Spinal cord stimulation let 2 people with paralysis move their arms

Two people with upper body paralysis due to stroke partially regained arm movements after electrical stimulation of neurons in the spinal cord


20 February 2023

A woman partially paralysed by stroke was able to use utensils to eat independently after spinal cord stimulation

Tim Betler, UPMC and University of Pittsburgh Schools of the Health Sciences Copyright: Tim Betler, UPMC and University of Pittsburgh Schools of the Health Sciences

Electrically stimulating spinal neurons in two people with upper body paralysis due to stroke helped them partially regain arm function. This is the first-time spinal cord stimulation has been used to treat upper body paralysis in humans.

Stroke is the leading cause of paralysis in the US. It can permanently weaken brain signals so that receptors in the spinal cord can’t detect them and trigger movement. “We thought, what if there was a way to increase the receptivity of the spinal circuits so they can suddenly hear more?” says Marco Capogrosso at the University of Pittsburgh in Pennsylvania.

He and his colleagues surgically placed eight electrical nodes on each side of the spinal cords of two people with stroke-induced upper body paralysis. It’s a minimally invasive surgery that threads all eight electrodes connected together through a spaghetti-sized puncture using a catheter, he says. When active, the nodes electrically stimulated receptors in the spine that control arm movement, increasing their sensitivity to brain signals.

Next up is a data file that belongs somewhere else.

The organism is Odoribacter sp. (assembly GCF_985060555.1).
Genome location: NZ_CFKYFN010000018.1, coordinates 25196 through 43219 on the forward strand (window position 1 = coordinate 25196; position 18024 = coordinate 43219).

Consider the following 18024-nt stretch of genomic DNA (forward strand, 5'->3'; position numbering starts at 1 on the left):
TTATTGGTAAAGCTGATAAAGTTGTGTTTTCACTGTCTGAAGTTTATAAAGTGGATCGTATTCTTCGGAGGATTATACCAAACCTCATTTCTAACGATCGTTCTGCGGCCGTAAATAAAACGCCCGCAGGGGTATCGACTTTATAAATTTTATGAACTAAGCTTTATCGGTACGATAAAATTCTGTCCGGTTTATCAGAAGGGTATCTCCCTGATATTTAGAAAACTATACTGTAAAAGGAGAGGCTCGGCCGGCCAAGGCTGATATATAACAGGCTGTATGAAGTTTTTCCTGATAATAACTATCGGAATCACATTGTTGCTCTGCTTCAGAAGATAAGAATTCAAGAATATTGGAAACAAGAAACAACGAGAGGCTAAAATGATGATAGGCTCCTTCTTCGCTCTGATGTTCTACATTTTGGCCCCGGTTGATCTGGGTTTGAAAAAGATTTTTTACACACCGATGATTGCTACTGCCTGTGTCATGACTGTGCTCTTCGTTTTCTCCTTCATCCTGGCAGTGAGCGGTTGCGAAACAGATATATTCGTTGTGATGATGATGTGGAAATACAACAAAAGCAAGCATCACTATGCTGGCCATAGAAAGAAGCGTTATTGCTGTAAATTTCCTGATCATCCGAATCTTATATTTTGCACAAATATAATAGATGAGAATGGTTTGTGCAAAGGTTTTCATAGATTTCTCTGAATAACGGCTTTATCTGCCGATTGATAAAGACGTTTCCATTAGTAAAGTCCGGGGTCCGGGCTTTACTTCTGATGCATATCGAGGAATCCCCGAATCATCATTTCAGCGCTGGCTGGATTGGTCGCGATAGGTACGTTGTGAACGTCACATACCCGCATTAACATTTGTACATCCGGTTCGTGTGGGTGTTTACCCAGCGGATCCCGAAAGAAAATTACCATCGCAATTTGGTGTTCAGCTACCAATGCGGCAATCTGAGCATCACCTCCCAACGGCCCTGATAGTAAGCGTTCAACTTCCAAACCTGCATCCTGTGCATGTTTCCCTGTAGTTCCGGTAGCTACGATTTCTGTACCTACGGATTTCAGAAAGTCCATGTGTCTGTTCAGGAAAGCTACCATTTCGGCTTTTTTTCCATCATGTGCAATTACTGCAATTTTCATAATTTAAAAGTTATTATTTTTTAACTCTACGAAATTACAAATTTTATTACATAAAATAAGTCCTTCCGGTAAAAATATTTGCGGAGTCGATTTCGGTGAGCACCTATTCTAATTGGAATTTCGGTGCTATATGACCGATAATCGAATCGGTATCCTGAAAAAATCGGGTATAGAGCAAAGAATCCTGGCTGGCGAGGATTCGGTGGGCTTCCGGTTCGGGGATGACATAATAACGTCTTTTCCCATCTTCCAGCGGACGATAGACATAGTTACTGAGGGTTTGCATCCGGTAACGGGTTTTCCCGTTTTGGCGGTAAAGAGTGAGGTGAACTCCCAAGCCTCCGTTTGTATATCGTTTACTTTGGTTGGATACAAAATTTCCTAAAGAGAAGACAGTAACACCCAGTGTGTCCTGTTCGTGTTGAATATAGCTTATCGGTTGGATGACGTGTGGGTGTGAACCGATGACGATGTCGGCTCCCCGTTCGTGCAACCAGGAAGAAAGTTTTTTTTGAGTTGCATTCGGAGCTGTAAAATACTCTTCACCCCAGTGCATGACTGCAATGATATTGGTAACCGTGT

The participants completed tasks measuring arm strength, movement and function 5 days a week for 4 weeks. When the electrodes were on, the first participant saw a 40 per cent increase in hand grip strength while the second participant saw a 108 per cent increase. Both could reach objects in virtual reality that they couldn’t when the stimulation was off.

The first participant could also open a lock and use utensils to eat independently for the first time in 9 years when stimulation was on. The second participant couldn’t complete these tasks as her paralysis was more severe, but she could grasp, lift and place a metal cylinder over a wooden peg, which she couldn’t do without stimulation.

“What we didn’t expect was that some of this recovery persisted even when the stimulation was removed,” says Capogrosso. The participants completed an assessment before the study and 4 weeks after their last stimulation that measured motor recovery on a 66-point scale. The first participant’s score increased by 11 points and the second by 2 points.

“There’s a gigantic potential for this to become a therapy for stroke, especially because the technology we utilise is already approved for other diseases,” says Capogrosso.

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